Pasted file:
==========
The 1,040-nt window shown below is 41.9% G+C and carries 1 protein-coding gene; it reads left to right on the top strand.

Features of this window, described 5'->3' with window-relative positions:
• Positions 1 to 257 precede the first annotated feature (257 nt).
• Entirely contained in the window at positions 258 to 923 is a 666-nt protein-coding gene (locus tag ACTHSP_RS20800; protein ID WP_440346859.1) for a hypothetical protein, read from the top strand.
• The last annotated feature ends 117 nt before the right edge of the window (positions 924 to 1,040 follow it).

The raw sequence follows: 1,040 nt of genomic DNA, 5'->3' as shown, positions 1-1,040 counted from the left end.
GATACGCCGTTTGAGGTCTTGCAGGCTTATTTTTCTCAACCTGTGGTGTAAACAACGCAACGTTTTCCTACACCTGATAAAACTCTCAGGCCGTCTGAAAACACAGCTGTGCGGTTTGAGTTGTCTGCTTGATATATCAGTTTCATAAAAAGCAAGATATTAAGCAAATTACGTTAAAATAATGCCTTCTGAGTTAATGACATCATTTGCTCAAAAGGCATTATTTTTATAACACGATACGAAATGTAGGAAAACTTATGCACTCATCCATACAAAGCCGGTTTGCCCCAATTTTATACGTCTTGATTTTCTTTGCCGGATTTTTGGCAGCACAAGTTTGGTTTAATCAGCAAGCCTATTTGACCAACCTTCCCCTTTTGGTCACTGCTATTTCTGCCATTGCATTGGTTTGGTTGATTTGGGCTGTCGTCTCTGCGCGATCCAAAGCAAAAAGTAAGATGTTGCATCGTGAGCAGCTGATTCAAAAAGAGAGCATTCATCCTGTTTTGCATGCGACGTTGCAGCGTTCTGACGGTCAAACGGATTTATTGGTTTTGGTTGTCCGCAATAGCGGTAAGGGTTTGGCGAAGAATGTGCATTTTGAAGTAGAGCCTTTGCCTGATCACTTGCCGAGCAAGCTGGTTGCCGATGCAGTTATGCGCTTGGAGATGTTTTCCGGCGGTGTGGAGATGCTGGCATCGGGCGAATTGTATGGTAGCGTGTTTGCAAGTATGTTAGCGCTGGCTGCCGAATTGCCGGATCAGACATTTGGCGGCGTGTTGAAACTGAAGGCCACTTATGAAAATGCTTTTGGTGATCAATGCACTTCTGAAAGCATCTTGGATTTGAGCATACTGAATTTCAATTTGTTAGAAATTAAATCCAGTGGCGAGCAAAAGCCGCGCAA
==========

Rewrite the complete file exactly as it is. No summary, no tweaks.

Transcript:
The 1,040-nt window shown below is 41.9% G+C and carries 1 protein-coding gene; it reads left to right on the top strand.

Features of this window, described 5'->3' with window-relative positions:
• Positions 1 to 257 precede the first annotated feature (257 nt).
• Entirely contained in the window at positions 258 to 923 is a 666-nt protein-coding gene (locus tag ACTHSP_RS20800; protein ID WP_440346859.1) for a hypothetical protein, read from the top strand.
• The last annotated feature ends 117 nt before the right edge of the window (positions 924 to 1,040 follow it).

The raw sequence follows: 1,040 nt of genomic DNA, 5'->3' as shown, positions 1-1,040 counted from the left end.
GATACGCCGTTTGAGGTCTTGCAGGCTTATTTTTCTCAACCTGTGGTGTAAACAACGCAACGTTTTCCTACACCTGATAAAACTCTCAGGCCGTCTGAAAACACAGCTGTGCGGTTTGAGTTGTCTGCTTGATATATCAGTTTCATAAAAAGCAAGATATTAAGCAAATTACGTTAAAATAATGCCTTCTGAGTTAATGACATCATTTGCTCAAAAGGCATTATTTTTATAACACGATACGAAATGTAGGAAAACTTATGCACTCATCCATACAAAGCCGGTTTGCCCCAATTTTATACGTCTTGATTTTCTTTGCCGGATTTTTGGCAGCACAAGTTTGGTTTAATCAGCAAGCCTATTTGACCAACCTTCCCCTTTTGGTCACTGCTATTTCTGCCATTGCATTGGTTTGGTTGATTTGGGCTGTCGTCTCTGCGCGATCCAAAGCAAAAAGTAAGATGTTGCATCGTGAGCAGCTGATTCAAAAAGAGAGCATTCATCCTGTTTTGCATGCGACGTTGCAGCGTTCTGACGGTCAAACGGATTTATTGGTTTTGGTTGTCCGCAATAGCGGTAAGGGTTTGGCGAAGAATGTGCATTTTGAAGTAGAGCCTTTGCCTGATCACTTGCCGAGCAAGCTGGTTGCCGATGCAGTTATGCGCTTGGAGATGTTTTCCGGCGGTGTGGAGATGCTGGCATCGGGCGAATTGTATGGTAGCGTGTTTGCAAGTATGTTAGCGCTGGCTGCCGAATTGCCGGATCAGACATTTGGCGGCGTGTTGAAACTGAAGGCCACTTATGAAAATGCTTTTGGTGATCAATGCACTTCTGAAAGCATCTTGGATTTGAGCATACTGAATTTCAATTTGTTAGAAATTAAATCCAGTGGCGAGCAAAAGCCGCGCAA